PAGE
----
The Story of Six Prodigies and How We Can Learn to Emulate ThemBy Katherine S. Ryan
Count Down: Six Kids Vie for Glory at the World’s Toughest Math Competition
By Steve Olson
256 pages, Houghton Mifflin Co, $24.00
Steve Olson's new book, “Count Down,” explores a phenomenon that few people know exists: the International Mathematical Olympiad. Here, in the 2001 competition, 473 high school students spent nine hours over two days, sitting at tiny desks dotted across a basketball court, pondering and scribbling their way through six problems of deceiving simplicity, that utilized only concepts from basic math courses.
An example: Prove that
a/(a2 + 8bc).5 + b/(b2+8ac).5 + c/(c2 + 8ab).5
is greater than or equal to 1 for any positive numbers a, b, and c. The solution involves only appealing to Jensen's inequality and carrying out trivial algebraic manipulations but, as Olson contends, many math professors would cringe at having to complete the problem in the time allotted the Olympians.
Like its cousin “Spellbound” -- the movie that introduced us to the brilliant contenders for the top prize at the National Spelling Bee -- Count Down acquaints us with the young mathematical whizzes of the American Math Olympiad team. Unlike “Spellbound” -- which explored individual personalities and American cultural values in charming detail -- Olson’s book does not fixate much on the particulars of the students. In broad strokes, of course, he outlines who these team members are, but there is a sense that any smart mathematicians could have filled their seats. These six students are simply a doorway into the larger themes that Olson wants to explore. One theme is the dearth of women in mathematics. Another is the beauty of following mathematical arguments from start to finish. What looms largest, though, is the question of genius.
Olson recognizes that these six students have something that majority of people do not. They possess a rare capacity to attack mathematical problems at a young age; most people would agree that they are in fact prodigies. But Olson wants to debunk this recalcitrant idea that there is some innate, magical capacity in kids like these. After all, they are just good at math. They must have learned it somewhere. By surveying a wealth of data and observing the team members in practice, he decides that this thing, genius, can in fact be distilled.
It involves, most importantly, dedication. No one, he argues, got to this math competition without hours of grinding away at symbolic conundrums. The hours, though, were well spent; it took a directed kind of training to get to the top. These champions emerged from years of work not so much adept at spouting out mathematical formulas as excellent at visualizing problems, making connections between distinct areas in the field, and driving themselves forward with the promise of competition. As Olson winds through study after study, finding out, for example, that Mozart was good but also had put in 3,500 hours of practice by the tender age of six, his argument seems clear: anyone who is personally dedicated to the task of achievement can be great. Genetics, shmetics.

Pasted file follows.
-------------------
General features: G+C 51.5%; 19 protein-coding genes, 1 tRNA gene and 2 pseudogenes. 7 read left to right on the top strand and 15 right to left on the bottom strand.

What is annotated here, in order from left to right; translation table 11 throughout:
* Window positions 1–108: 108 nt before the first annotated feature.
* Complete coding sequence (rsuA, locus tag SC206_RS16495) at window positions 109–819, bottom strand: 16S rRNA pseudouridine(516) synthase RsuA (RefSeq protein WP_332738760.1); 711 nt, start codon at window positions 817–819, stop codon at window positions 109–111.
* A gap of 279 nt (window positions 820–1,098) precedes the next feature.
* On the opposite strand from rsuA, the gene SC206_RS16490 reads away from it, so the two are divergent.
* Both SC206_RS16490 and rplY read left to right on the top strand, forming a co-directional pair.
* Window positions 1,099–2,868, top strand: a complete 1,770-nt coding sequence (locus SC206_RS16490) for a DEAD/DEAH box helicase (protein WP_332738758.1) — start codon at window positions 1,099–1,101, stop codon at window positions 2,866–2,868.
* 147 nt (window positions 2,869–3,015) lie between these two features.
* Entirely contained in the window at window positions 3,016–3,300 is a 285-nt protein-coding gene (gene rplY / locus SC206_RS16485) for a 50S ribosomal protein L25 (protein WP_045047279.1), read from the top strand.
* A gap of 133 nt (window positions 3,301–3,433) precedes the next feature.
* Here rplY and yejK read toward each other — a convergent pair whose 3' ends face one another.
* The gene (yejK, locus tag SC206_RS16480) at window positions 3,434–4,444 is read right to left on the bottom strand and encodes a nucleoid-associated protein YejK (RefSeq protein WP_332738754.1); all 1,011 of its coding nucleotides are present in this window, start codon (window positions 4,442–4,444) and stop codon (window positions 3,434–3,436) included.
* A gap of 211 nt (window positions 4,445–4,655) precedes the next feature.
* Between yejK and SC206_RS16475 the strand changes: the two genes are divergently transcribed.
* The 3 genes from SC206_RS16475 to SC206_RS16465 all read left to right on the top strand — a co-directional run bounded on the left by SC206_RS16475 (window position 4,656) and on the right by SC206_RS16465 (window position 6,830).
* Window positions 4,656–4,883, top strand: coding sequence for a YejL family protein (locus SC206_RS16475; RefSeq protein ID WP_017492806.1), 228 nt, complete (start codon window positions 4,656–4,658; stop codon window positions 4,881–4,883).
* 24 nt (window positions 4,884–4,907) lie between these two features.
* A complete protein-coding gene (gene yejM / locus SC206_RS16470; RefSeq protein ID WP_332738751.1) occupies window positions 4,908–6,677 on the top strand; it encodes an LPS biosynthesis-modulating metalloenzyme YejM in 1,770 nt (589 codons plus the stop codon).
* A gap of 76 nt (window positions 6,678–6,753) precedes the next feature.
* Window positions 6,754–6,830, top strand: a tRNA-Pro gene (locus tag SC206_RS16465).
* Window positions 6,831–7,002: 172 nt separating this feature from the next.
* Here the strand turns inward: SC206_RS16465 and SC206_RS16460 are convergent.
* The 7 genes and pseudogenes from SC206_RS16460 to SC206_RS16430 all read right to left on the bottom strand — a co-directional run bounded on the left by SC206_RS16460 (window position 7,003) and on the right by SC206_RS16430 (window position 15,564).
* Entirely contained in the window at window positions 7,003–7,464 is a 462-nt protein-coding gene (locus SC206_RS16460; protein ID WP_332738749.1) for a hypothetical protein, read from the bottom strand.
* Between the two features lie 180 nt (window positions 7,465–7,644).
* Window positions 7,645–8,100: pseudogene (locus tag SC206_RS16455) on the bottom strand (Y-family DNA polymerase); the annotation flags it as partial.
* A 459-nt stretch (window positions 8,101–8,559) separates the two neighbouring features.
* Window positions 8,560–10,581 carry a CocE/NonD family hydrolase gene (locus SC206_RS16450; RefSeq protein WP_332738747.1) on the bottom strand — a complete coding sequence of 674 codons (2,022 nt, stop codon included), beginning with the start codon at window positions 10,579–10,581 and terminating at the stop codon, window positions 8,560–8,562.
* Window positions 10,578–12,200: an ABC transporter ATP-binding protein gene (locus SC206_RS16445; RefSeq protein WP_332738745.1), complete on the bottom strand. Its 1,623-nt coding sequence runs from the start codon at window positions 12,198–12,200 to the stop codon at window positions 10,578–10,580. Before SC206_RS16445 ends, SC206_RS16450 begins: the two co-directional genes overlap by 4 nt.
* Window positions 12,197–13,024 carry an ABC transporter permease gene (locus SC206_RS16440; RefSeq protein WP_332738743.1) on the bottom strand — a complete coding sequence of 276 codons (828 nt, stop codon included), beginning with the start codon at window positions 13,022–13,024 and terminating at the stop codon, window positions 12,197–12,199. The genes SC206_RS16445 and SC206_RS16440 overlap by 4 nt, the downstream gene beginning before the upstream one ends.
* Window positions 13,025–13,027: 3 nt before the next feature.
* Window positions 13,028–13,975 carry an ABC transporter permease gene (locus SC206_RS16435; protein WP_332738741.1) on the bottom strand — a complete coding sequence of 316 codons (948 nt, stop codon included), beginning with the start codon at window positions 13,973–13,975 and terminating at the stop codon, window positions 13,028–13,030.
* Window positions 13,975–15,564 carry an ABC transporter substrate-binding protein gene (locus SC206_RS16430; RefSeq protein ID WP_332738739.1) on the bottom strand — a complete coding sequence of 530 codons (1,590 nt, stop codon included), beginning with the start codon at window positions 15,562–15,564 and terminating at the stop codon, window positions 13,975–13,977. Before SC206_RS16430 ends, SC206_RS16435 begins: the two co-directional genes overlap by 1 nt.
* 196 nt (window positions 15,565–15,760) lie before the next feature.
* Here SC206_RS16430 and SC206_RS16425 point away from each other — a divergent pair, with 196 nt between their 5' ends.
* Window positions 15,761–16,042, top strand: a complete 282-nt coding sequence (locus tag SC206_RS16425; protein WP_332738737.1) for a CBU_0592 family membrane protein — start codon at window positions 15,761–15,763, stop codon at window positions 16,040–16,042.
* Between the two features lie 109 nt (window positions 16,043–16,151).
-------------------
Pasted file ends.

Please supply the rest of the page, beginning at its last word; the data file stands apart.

From this, a far more subtle argument emerges. If anyone can become brilliant in mathematics, then why is the American school system producing hordes of students who wholeheartedly detest the subject? The answer, he believes, lies not in the lack of enthusiasm or effort, but in the way the material is introduced and tested. Unlike in Romania -- where students are taught through problem-solving sessions and where taxi drivers will brag about their own mathematical skills -- most students in the US learn by repetition and memorization. Instead of proving the Pythagorean theorem, most will instead be given problem after problem on how to use the formula -- problems that ask in a tedium of modifications what the value of a right triangle’s hypotenuse might be. This is no way to inspire a love of the subject.
Olson is suggesting that we re-examine our methods, looking to the training of the Math Olympians as an example. The students on the team learned through a program developed by their coach Titu Andreescu, who has his own ideas on what American school students might need. They also used a text called “The Art and Craft of Problem Solving,” which is considered to be excellent for the task and has now been on the market for five years. He believes that many of the resources put toward a small number of students isolated in talent searches -- students who, incidentally, are not later significantly more successful than their peers -- could better be used to train math teachers to engage students in the skills of difficult problem solving. Perhaps, with these strategies, it will be possible to reform Americans into eager math-o-philes.
Now, then, can someone please explain to me the proof of Jensen’s inequality?